Governor Patrick has just signed into law a new bill changing two important rules governing jury trials. Chapter 231 of the General Laws is amended to allow either party to a lawsuit to suggest to the jury a specific amount that can be awarded in damages. The amendment to M.G.L. Chapter 234 will allow lawyers to participate in voir dire, the questioning of jurors before they are seated.
Before the new law was passed, lawyers were not allowed to tell jurors the specific amount they thought should be awarded for things like personal injury, pain and suffering, emotional distress, loss of consortium and wrongful death. The lawyer could use a figure for something that could be measured – like medical bills or property damage – but could not use a dollar amount in asking the jury to place a value on non-economic damages. The new law will assist lawyers and jurors in coming up with fair awards. It will allow for more transparency in trials and give jurors more information, so they are not left guessing how best to value their verdicts.
The new damages rule also allows lawyers to discuss workers compensation payments as part of a jury trial. We have found that jurors, not given any information about workers compensation, would often go into the jury room and reduce their verdict by the amount they believed the injured person had received in workers comp benefits. Most people are not aware that a worker’s compensation insurer has a lien against any trial recovery. This means that rather than getting both the jury verdict and workers compensation, the law requires that a jury verdict be reduced by the workers compensation benefits. Now jurors can be told explicitly that worker’s compensation will be subtracted from their award. Again, this will lead to equitable, fair verdicts.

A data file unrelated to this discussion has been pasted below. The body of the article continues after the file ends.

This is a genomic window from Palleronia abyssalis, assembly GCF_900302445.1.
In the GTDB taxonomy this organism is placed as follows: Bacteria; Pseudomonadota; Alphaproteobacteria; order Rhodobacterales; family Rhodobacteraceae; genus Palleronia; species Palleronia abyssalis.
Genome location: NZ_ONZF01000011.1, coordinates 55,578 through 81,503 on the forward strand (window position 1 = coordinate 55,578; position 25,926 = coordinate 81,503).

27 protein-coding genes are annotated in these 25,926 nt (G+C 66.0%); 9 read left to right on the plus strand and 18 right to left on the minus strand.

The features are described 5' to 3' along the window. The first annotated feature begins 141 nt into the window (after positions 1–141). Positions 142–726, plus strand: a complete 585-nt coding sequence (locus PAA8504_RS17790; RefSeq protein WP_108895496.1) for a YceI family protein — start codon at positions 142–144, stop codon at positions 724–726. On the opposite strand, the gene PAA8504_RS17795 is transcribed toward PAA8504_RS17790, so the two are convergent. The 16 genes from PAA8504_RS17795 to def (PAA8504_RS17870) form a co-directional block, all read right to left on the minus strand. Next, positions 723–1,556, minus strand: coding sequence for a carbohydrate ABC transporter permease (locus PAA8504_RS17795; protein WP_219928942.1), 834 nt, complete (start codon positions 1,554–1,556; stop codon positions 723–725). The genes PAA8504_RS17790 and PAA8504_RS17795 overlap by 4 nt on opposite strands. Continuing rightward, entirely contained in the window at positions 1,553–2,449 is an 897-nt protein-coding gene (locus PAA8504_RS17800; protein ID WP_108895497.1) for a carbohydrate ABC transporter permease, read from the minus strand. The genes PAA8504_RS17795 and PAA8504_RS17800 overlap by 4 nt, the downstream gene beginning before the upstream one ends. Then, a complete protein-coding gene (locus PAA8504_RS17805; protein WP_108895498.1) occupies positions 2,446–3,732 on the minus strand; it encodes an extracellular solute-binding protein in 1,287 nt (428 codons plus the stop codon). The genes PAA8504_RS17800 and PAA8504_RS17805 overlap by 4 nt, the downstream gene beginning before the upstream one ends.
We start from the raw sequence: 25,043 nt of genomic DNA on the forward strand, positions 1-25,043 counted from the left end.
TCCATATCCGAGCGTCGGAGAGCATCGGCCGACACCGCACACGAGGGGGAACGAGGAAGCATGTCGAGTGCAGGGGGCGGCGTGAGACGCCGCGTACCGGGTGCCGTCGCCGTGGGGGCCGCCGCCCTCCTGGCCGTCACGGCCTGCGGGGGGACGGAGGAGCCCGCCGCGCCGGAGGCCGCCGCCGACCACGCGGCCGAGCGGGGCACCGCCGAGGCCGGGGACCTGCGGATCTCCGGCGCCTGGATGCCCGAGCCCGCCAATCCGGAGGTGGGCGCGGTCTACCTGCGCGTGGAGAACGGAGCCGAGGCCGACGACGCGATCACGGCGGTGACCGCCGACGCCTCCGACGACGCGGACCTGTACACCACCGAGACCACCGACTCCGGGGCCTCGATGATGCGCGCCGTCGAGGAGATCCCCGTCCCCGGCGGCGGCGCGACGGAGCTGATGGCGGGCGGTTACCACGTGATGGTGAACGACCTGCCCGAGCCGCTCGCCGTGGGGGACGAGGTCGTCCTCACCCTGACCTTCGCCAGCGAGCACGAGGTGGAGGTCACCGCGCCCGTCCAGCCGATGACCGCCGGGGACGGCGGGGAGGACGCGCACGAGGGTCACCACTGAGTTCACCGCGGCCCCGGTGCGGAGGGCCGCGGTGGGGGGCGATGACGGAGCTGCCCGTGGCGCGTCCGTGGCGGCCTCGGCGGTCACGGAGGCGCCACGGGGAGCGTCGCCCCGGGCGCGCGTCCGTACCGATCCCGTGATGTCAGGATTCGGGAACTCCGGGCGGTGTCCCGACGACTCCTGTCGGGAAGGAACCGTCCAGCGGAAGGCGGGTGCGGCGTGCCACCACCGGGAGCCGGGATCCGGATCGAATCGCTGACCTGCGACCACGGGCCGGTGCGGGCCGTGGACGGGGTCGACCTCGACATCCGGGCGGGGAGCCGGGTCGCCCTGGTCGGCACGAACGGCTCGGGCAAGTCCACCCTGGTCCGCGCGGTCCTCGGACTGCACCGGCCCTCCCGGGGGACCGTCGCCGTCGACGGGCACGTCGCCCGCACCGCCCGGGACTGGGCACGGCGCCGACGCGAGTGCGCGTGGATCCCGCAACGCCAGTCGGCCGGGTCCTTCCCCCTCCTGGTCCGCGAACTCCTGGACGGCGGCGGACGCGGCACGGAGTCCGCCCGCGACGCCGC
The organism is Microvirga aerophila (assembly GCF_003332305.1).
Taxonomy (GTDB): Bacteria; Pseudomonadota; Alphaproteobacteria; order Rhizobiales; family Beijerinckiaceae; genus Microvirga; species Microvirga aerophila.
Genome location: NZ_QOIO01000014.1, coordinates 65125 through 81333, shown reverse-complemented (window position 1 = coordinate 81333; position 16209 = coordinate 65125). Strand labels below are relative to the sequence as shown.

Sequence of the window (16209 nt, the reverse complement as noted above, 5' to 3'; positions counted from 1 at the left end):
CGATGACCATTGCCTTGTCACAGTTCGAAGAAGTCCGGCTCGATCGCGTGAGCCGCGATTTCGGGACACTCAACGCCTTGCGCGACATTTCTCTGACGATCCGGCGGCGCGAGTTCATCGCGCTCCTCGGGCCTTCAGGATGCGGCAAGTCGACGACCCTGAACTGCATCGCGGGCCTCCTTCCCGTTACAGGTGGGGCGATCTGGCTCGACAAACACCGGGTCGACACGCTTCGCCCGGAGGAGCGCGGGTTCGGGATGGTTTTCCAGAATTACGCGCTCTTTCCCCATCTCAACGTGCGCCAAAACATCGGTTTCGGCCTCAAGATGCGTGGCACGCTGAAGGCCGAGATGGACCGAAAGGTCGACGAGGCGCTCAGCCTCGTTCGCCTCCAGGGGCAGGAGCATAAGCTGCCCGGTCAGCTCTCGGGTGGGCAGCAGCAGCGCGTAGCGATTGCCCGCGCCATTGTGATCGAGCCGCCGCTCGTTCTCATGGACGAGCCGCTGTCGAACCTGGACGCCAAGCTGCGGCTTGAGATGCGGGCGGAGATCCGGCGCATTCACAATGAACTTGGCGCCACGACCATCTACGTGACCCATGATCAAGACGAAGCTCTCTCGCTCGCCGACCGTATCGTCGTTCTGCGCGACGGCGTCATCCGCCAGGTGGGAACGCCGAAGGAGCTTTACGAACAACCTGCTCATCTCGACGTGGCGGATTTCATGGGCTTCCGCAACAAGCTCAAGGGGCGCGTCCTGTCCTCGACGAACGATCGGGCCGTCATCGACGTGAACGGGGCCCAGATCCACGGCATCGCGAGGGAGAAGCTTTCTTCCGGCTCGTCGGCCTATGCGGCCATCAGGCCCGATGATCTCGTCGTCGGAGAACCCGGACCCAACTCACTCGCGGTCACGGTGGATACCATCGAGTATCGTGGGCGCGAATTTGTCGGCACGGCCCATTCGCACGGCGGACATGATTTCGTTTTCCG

Voir dire is the legal name for the questioning of jurors before trial to find out if they are competent to serve as jurors, or if they are prejudiced in some way. In Massachusetts for decades voir dire has been conducted by judges alone. Lawyers could suggest questions we thought should be asked, but judges did not have to use them. The new law will allow lawyers to question jurors directly and find out whether a juror is biased against their clients.
The monetary amount section becomes effective in 90 days and the voir dire section becomes law in 150 days.
Massachusetts Academy of Trial Attorneys (MATA) President Charlotte E. Glinka of Keches Law Group remarked: “The Massachusetts Academy of Trial Attorneys and The Massachusetts Bar Association (MBA) worked closely together for a long time to get this law passed. We are confident these changes will strengthen plaintiffs’ rights to fair jury trials in Massachusetts.”
Thornton Law Firm has represented plaintiffs in complex personal injury and wrongful death claims since 1978. If you believe you have a personal injury claim, tell us your story here, or contact one of our Boston personal injury lawyers at 888-491-9726. All consultations are free and kept in the strictest confidence.